When the mid-April sun’s rays start to find their way to Durham and the weather finally returns to reasonably habitable temperatures, students jump at the opportunity to get outside. But nearly 1,000 students will be staying inside the Whittemore Center Arena for much of this weekend to participate in the annual Relay for Life event held each April.
So far this year, more than $55,000 has been raised for the event. That number will continue to grow until the event’s conclusion on Sunday at noon—after 24 hours of walking, sharing memories and joining together in the fight to find to find a cure for cancer.
We encourage everyone reading this to participate in the event, even it means only donating a small amount of money or stopping by for fifteen minutes. The sense of community felt while participating will floor you.
This event has been incredibly successful in years past as participation is always impressive, considering that most of these students participating in the event are giving up valuable weekend time. These are the types of headlines that we as students need more of—headlines that lead into stories that illustrate how UNH students are making an impact.
When students join together for a cause that has an impact felt even beyond the reaches of the UNH community, it shows Granite Staters that their largest public university is more than a bunch of kids looking for any chance to party and riot.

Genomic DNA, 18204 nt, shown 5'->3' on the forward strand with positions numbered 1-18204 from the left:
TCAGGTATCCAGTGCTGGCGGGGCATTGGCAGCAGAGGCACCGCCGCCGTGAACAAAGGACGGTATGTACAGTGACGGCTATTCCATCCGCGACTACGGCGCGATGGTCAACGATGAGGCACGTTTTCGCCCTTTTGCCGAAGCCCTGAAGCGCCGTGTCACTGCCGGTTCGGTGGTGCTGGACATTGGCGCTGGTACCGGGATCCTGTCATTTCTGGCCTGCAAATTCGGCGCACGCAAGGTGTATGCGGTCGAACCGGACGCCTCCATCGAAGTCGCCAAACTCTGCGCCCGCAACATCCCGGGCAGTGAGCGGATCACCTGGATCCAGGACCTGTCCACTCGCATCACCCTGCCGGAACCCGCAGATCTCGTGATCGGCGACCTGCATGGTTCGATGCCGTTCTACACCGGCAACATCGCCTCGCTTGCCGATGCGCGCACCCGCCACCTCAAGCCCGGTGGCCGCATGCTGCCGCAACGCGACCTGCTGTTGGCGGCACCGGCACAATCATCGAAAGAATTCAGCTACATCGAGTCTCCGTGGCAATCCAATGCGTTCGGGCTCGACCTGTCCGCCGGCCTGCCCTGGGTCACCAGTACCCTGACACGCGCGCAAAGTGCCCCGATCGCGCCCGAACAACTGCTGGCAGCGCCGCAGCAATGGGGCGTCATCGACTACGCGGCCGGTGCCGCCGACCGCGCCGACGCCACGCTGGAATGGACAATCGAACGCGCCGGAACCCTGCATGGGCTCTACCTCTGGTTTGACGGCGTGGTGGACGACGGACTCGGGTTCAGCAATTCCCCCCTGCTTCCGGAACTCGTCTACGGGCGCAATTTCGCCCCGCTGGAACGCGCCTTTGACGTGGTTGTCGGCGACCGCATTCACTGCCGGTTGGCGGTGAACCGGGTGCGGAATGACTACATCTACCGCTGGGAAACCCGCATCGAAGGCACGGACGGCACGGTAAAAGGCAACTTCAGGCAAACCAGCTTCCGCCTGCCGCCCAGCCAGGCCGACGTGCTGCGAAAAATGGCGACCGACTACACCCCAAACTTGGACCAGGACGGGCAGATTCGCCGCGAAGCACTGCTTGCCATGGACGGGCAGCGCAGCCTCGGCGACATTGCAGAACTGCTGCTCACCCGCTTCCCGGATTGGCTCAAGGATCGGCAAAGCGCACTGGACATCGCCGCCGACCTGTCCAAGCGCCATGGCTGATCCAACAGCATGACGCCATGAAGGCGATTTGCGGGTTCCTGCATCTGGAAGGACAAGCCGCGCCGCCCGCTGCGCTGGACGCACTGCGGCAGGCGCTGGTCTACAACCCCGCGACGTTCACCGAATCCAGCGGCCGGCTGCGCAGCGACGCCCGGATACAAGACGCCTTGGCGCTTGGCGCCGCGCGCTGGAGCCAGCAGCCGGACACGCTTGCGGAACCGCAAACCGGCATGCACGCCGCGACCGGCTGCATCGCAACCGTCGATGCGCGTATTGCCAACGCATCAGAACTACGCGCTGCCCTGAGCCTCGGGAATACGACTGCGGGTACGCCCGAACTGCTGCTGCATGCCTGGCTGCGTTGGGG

We feel that as a campus, we are a vibrant community full of individuals that donate their time outside of the classroom to more noble endeavors than partying. When events like Relay for Life come to Durham, it is imperative that we have a strong showing to help prove just that.
And as the warmer weather begins to arrive, eyes from around the community and beyond have begun to shift to the UNH student body. Headlines from Cinco de Mayo related incidents the last two years still linger, and a certain stigma has been attached to UNH students as a result. The stigma is one that does not accurately reflect the student body as a whole.
It is an unfortunate reality that the actions of a few can put a bad label on everyone else. Overcoming this means that a greater number of students must work diligently to show reclaim the reputation that UNH students deserve.
When potential employers receive resumes from this year’s senior class and beyond, we want them to see a degree from the University of New Hampshire and think positively. Potential employers should have the idea that a candidate for a job from UNH is a community-oriented individual who can add value to a company, not someone who spent the last four years partying.
Relay for Life is just one event that UNH students participate in to benefit charitable and other such community-benefitting programs, but it’s a big one.
Participation this weekend certainly benefits the American Cancer Society’s cause, but also has the potential to benefit your own: when trying to get a job in the fast-approaching future.

Executive Editor